18

From the C++11 draft, 7.5 (para. 1):

Two function types with different language linkages are distinct types even if they are otherwise identical.

So I can do overload based on language linkages:

extern "C" typedef void (*c_function)();
typedef void (*cpp_function)();

void call_fun(c_function f)
{
}
void call_fun(cpp_function f)
{
}

extern "C" void my_c()
{
}
void my_cpp()
{
}
int main()
{
    call_fun(my_c);
    call_fun(my_cpp);
}

But, with GCC 4.7.1 this sample code gives the error messages:

test.cpp: In function 'void call_fun(cpp_function)':
test.cpp:7:6: error: redefinition of 'void call_fun(cpp_function)'
test.cpp:4:6: error: 'void call_fun(c_function)' previously defined here

And with CLang++ :

test.cpp:7:6: error: redefinition of 'call_fun'
void call_fun(cpp_function f)
     ^
test.cpp:4:6: note: previous definition is here
void call_fun(c_function f)
     ^

Now the questions:

  • Is my understanding of the standard correct? Is this code valid?

  • Does anybody know if these are bugs in the compilers or if they are intentionally doing it that way for compatibility purposes?

  • Just for the record: the C++03 standard has exactly the same sentence in the same paragraph, so this is not a question of a C++11 feature not yet supported by compilers. – Gorpik Sep 18 '12 at 10:14
  • See stackoverflow.com/a/10643935/1463922. Make sure calling conventions of C and C++ match. – PiotrNycz Sep 18 '12 at 10:14
8

It's a known bug in gcc, and they record that it's non-conforming since this bug blocks the uber-bug, "C++98 conformance issues".

http://gcc.gnu.org/bugzilla/show_bug.cgi?id=2316

Check the creation date.

There's some discussion towards the end, about the practicalities of introducing a fix. So the answer to your last question is "both": it's a bug and the bug has intentionally been left in for compatibility.

Other compilers with the same issue might have made the error independently, but I think more likely they also know that it's wrong but want to be bug-compatible with gcc.

  • Triky, because I'm really using pointers to template functions converted to pointers to extern "C" functions. I don't know of any way to make a extern "C" template function, so I think I will keep my code as it is for now... – rodrigo Sep 18 '12 at 13:02
  • Mmm, sounds infuriating. I guess you can do it with (at most) one extern "C" wrapper function per C API that you use, provided that the C-linkage function takes a user data pointer. You smuggle your C++-linkage function pointer to the C-linkage function by storing it in the user data and call it from there. "If in doubt add more indirection", sort of thing. – Steve Jessop Sep 18 '12 at 14:14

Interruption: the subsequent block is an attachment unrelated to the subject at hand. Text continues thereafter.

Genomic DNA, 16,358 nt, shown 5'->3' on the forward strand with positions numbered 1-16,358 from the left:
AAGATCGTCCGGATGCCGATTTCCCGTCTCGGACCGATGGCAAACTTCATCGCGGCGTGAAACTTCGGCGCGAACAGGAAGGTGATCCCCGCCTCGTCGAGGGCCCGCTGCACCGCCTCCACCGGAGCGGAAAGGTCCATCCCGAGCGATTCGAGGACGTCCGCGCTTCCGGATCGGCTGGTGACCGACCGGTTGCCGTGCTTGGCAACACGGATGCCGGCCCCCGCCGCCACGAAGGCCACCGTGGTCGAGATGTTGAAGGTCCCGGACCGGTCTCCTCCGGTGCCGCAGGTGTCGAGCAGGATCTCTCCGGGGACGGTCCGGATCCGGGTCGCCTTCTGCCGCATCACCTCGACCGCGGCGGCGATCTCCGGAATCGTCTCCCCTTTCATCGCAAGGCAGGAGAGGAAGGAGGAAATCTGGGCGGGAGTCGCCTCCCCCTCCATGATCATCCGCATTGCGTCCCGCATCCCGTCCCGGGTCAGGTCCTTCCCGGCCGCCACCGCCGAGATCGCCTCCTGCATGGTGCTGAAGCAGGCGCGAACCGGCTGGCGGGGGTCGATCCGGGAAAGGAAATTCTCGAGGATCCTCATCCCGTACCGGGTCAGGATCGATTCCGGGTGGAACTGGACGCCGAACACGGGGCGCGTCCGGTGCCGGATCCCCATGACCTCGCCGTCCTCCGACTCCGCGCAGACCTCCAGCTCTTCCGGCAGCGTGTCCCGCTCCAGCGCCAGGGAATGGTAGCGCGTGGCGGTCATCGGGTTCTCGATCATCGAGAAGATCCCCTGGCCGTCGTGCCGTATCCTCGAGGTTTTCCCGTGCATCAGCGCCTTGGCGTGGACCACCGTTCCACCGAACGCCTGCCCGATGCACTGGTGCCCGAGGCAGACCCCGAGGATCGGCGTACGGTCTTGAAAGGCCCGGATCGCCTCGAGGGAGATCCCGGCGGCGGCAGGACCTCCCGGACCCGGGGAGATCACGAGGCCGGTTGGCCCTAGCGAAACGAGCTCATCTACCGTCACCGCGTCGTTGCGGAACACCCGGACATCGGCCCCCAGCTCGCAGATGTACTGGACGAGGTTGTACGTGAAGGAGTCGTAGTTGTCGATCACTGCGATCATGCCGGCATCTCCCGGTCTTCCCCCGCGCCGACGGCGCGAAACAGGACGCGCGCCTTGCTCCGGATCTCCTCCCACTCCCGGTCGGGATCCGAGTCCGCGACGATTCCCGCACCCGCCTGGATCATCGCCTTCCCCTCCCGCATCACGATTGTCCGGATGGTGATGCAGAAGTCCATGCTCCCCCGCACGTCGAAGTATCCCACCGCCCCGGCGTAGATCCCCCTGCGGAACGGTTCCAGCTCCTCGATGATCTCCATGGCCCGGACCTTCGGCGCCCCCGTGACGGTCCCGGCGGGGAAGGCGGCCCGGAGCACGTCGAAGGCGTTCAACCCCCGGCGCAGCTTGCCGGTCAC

• @Steve_Jessop: Thanks, I had something like that in mind, but that breaks my zero-overhead objective that I pursued when used templates instead of a dispatcher object with a virtual function and a static member func... D'oh! – rodrigo Sep 18 '12 at 14:24
  • @rodrigo: yeah, I figured you probably wouldn't be too pleased by the idea of an extra function, let alone the extra memory allocation you might need for the user data, depending on the lifetime of everything involved... – Steve Jessop Sep 18 '12 at 14:25
10

The code is clearly valid. G++ (and a number of other compilers) are a bit lax (to put it mildly) about integrating the linkage into the type.

  • +1 Based on quote which OP provided this seems to be correct, unless untill there is some corner of the standard which adds an exception to the said quote.Anyhow, Knowing James I think he knows better and I trust his word on that :) – Alok Save Sep 18 '12 at 10:02
  • 1
    @Als The classical example where this makes a difference: passing a static member function to pthread_create (or CreateThread). According to the standard, this is illegal (since pthread_create requires an extern "C", and a member cannot be extern "C"), but both g++ and VC++ allow it. – James Kanze Sep 18 '12 at 10:12
  • Thanks. The thing is that I have some code that happens to rely on this GCC behavior. It works, of course, but it makes me a bit uncomfortable because it seems to be totally non-portable. My issue is whether this laxitude is intentional, and thus I can consider it a "GCC extension". – rodrigo Sep 18 '12 at 10:39
  • @rodrigo Given how long ago this discrepancy with the standard was noted in g++, I think it's safe to say that it's intentional, or at least that g++ doesn't intend to correct it, and that it's an "extension" (which, as far as I know, can't be turned off). – James Kanze Sep 18 '12 at 11:07
  • 1
    @MSalters I'm not too sure about CreateThread myself; Microsoft isn't too clear (but then, Microsoft doesn't consider extern "C" part of the type). I'm supposing that the function can be called from C, but that really doesn't mean much; MS uses a number of extensions to defined the calling conventions, and CreateThread is likely defined with one of these. And since we are using implementation defined extensions, what is or is not allowed is implementation defined. – James Kanze Sep 18 '12 at 13:10
1

For what it's worth, this code also fails to compile with default settings in VS2012:

(8) error C2084: function 'void call_fun(c_function)' already has a body
(4) see previous definition of 'call_fun'
(19) error C3861: 'call_fun': identifier not found
(20) error C3861: 'call_fun': identifier not found

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